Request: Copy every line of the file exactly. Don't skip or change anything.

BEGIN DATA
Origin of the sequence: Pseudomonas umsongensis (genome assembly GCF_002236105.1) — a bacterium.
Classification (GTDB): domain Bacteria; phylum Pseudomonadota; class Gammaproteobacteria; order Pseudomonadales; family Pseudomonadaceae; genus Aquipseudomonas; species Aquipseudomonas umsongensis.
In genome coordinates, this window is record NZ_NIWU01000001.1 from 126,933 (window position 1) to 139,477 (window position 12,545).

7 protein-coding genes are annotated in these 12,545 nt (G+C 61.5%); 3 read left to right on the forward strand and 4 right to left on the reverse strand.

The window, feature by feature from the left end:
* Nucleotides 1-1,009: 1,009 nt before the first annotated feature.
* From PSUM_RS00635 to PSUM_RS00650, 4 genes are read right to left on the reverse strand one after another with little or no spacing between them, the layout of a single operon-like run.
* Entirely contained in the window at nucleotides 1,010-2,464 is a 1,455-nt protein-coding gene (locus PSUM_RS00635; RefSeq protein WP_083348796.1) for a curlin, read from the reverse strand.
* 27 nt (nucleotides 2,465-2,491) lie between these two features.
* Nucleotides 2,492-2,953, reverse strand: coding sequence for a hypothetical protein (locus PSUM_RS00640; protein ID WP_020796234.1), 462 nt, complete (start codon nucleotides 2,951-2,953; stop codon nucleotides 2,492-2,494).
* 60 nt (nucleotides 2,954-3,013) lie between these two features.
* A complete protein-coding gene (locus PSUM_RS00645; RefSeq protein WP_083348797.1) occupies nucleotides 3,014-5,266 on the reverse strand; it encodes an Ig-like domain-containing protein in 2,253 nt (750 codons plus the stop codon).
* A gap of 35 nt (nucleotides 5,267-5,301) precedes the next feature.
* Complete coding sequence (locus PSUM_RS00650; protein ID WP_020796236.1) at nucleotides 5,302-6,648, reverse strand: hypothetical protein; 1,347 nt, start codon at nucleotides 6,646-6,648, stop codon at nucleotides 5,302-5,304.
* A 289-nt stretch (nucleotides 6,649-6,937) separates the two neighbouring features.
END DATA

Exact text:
Origin of the sequence: Pseudomonas umsongensis (genome assembly GCF_002236105.1) — a bacterium.
Classification (GTDB): domain Bacteria; phylum Pseudomonadota; class Gammaproteobacteria; order Pseudomonadales; family Pseudomonadaceae; genus Aquipseudomonas; species Aquipseudomonas umsongensis.
In genome coordinates, this window is record NZ_NIWU01000001.1 from 126,933 (window position 1) to 139,477 (window position 12,545).

7 protein-coding genes are annotated in these 12,545 nt (G+C 61.5%); 3 read left to right on the forward strand and 4 right to left on the reverse strand.

The window, feature by feature from the left end:
* Nucleotides 1-1,009: 1,009 nt before the first annotated feature.
* From PSUM_RS00635 to PSUM_RS00650, 4 genes are read right to left on the reverse strand one after another with little or no spacing between them, the layout of a single operon-like run.
* Entirely contained in the window at nucleotides 1,010-2,464 is a 1,455-nt protein-coding gene (locus PSUM_RS00635; RefSeq protein WP_083348796.1) for a curlin, read from the reverse strand.
* 27 nt (nucleotides 2,465-2,491) lie between these two features.
* Nucleotides 2,492-2,953, reverse strand: coding sequence for a hypothetical protein (locus PSUM_RS00640; protein ID WP_020796234.1), 462 nt, complete (start codon nucleotides 2,951-2,953; stop codon nucleotides 2,492-2,494).
* 60 nt (nucleotides 2,954-3,013) lie between these two features.
* A complete protein-coding gene (locus PSUM_RS00645; RefSeq protein WP_083348797.1) occupies nucleotides 3,014-5,266 on the reverse strand; it encodes an Ig-like domain-containing protein in 2,253 nt (750 codons plus the stop codon).
* A gap of 35 nt (nucleotides 5,267-5,301) precedes the next feature.
* Complete coding sequence (locus PSUM_RS00650; protein ID WP_020796236.1) at nucleotides 5,302-6,648, reverse strand: hypothetical protein; 1,347 nt, start codon at nucleotides 6,646-6,648, stop codon at nucleotides 5,302-5,304.
* A 289-nt stretch (nucleotides 6,649-6,937) separates the two neighbouring features.